4. Johnson ES, Kadam NP, Hylands DM, Hylands PJ. Efficacy of feverfew as prophylactic treatment of migraine. Br Med J. 1985;291:569–73.
  5. Murphy JJ, Heptinstall S, Mitchell JL. Randomised double-blind placebo-controlled trial of feverfew in migraine prevention. Lancet. 1988;2:189–92.
  6. Pareek, Anil, Suthar, Manish, Rathore, Garvendra S. , Bansal, Vijay. Feverfew (Tanacetum parthenium L.): A systematic review. Pharmacogn Rev. 2011 Jan-Jun; 5(9): 103–110.
  7. PfaffenrathV, Diener HC, Fischer M, Friede M, Zepelin HH. The efficacy and safety of Tanacetum parthenium (feverfew) in migraine prophylaxis–a double-blind, multicentre, randomized placebo-controlled dose-response study. Cephalalgia. 2002;22:523–32.

DISCLAIMER: This post is for educational purposes only and not intended to be the definitive source on Feverfew. Please follow the links to do your own research. Choosing to use natural remedies is an individual process that should take into account your preferences, health history, and a thorough analysis of the benefits and risks.

Natural Remedies for Migraine Prevention

Many medications used to prevent migraines come with some serious side effects. Patients complain of memory loss, difficulty concentrating, insomnia, fatigue, dizziness, nausea, tingling of hands and feet, mood swings, depression, and much more. Some of preventives can lower blood pressure to dangerous levels, trigger seizures, cause weight gain or loss, kidney problems, liver problems, vision problems, even heart attack or stroke. With all these scary side effects, many people are afraid to treat their migraines. Loved ones might even wonder aloud why in the world migraineurs would risk such dangers for “a little pain relief”. But that’s the point. Isn’t it? This pain is so bad that we would risk our lives to gain a few more moments of normal. It’s not “just a headache”. If it were, then we’d all just pop a few Tylenol and move on. But we can’t.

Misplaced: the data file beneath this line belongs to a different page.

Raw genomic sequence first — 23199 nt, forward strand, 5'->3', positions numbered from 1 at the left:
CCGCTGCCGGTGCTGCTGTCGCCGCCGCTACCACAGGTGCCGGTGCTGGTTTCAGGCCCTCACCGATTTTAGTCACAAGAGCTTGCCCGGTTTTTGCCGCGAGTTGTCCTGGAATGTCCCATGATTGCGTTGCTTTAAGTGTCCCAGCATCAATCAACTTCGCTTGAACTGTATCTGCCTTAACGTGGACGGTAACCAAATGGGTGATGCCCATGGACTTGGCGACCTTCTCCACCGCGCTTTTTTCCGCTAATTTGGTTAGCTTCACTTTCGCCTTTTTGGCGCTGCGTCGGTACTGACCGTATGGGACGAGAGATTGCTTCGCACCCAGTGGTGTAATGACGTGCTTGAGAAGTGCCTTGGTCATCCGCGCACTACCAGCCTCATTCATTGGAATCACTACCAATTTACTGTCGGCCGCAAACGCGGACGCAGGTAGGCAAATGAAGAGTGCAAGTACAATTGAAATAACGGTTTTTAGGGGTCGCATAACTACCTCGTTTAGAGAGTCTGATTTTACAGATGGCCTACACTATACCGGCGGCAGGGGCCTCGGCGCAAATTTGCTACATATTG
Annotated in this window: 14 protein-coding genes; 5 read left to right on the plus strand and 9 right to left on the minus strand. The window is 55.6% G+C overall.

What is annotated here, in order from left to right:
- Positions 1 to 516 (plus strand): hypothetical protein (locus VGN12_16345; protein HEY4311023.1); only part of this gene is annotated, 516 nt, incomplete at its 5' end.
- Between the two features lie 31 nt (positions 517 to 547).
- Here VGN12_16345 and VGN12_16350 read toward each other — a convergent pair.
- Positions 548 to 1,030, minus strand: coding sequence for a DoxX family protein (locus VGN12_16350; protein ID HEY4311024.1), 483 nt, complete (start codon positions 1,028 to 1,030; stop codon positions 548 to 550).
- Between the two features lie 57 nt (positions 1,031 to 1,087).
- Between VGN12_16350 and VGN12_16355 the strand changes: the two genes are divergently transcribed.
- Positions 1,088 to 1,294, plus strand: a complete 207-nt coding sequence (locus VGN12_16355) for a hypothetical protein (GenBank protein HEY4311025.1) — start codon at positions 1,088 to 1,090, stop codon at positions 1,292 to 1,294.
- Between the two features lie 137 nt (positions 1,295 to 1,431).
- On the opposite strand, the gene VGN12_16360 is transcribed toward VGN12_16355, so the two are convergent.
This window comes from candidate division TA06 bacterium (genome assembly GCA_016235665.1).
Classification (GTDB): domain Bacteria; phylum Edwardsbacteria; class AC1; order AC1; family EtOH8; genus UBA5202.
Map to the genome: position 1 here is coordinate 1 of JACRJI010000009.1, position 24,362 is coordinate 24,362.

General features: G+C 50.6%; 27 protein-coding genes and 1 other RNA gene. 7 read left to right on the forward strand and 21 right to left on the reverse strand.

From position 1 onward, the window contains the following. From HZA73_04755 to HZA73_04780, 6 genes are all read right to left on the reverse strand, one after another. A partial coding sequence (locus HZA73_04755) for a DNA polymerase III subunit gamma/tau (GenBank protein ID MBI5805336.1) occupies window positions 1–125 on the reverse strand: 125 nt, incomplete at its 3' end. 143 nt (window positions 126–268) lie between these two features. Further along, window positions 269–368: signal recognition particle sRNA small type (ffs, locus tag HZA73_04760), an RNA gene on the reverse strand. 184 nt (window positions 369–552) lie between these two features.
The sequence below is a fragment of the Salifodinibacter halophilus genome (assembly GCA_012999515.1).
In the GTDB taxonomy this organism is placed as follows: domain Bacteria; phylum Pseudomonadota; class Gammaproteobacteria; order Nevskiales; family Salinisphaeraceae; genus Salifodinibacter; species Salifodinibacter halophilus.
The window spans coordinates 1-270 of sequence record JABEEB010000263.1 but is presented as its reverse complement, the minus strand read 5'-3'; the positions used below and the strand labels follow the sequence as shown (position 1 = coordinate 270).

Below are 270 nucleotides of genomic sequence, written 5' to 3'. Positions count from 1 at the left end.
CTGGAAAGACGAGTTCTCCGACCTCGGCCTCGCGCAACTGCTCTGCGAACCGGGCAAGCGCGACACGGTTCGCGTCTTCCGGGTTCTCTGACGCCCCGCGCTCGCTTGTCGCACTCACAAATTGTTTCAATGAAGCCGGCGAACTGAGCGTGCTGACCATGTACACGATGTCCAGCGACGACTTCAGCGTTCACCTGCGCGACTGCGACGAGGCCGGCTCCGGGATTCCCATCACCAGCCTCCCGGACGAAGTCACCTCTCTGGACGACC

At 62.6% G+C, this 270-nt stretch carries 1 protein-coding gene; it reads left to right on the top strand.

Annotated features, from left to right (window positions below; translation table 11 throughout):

I meet with a lot of migraineurs who are desperate for safer ways to prevent migraines. Many turn to natural remedies for relief. Most experience the bitter disappointment of wasted time and money because they lack the knowledge to know what to look for, how to use it, and when to know it’s time to move on. Like any preventive, natural remedies must be used properly for a sufficient amount of time to assess their effectiveness. Additionally, they do have side effects, carry risks, and are not recommended for everyone. Natural does not equal safe. These remedies must be used with wisdom and respect. If you’re not serious about getting educated and taking personal responsibility for using natural remedies, you’re safer to stick with ice packs and heating pads.

Years ago I owned a health food store. During that time I studied Herbal Medicine and became a trained Reiki Master. It’s time I put that knowledge to good use again. Over the next few posts, I will be covering the details of what you need to know about several popular natural migraine remedies. If you have a special request for a certain topic, please post a comment or send me a message.

Next up: Feverfew: What migraineurs need to know

The Fairy & Pixie War

The Fairy & Pixie War

I’ve angered the Migraine Fairies and Cluster Pixies. My end-of-the-month positive Facebook post (50% decline in “headache days”) prompted a 2-day protest. They gate-crashed the party in my head and tried to trash the place.

In earlier days I might have tried to appease the pesky critters and ply them with offerings of remorse. Not any more.

Lucky for me I have great bouncers.

  • Excedrin was first to fight, throwing some well-placed punches that knocked several fairies into the next room.
  • However, when a swarm of fairies hit me from behind, Zomig had to step in and throw the buggers out.
  • Not to be outdone, the pixies fought back with moltov cocktails and strategically placed IEDs.
  • It took the combined efforts of Zomig, Oxygen, and Tiger Balm to send them packing.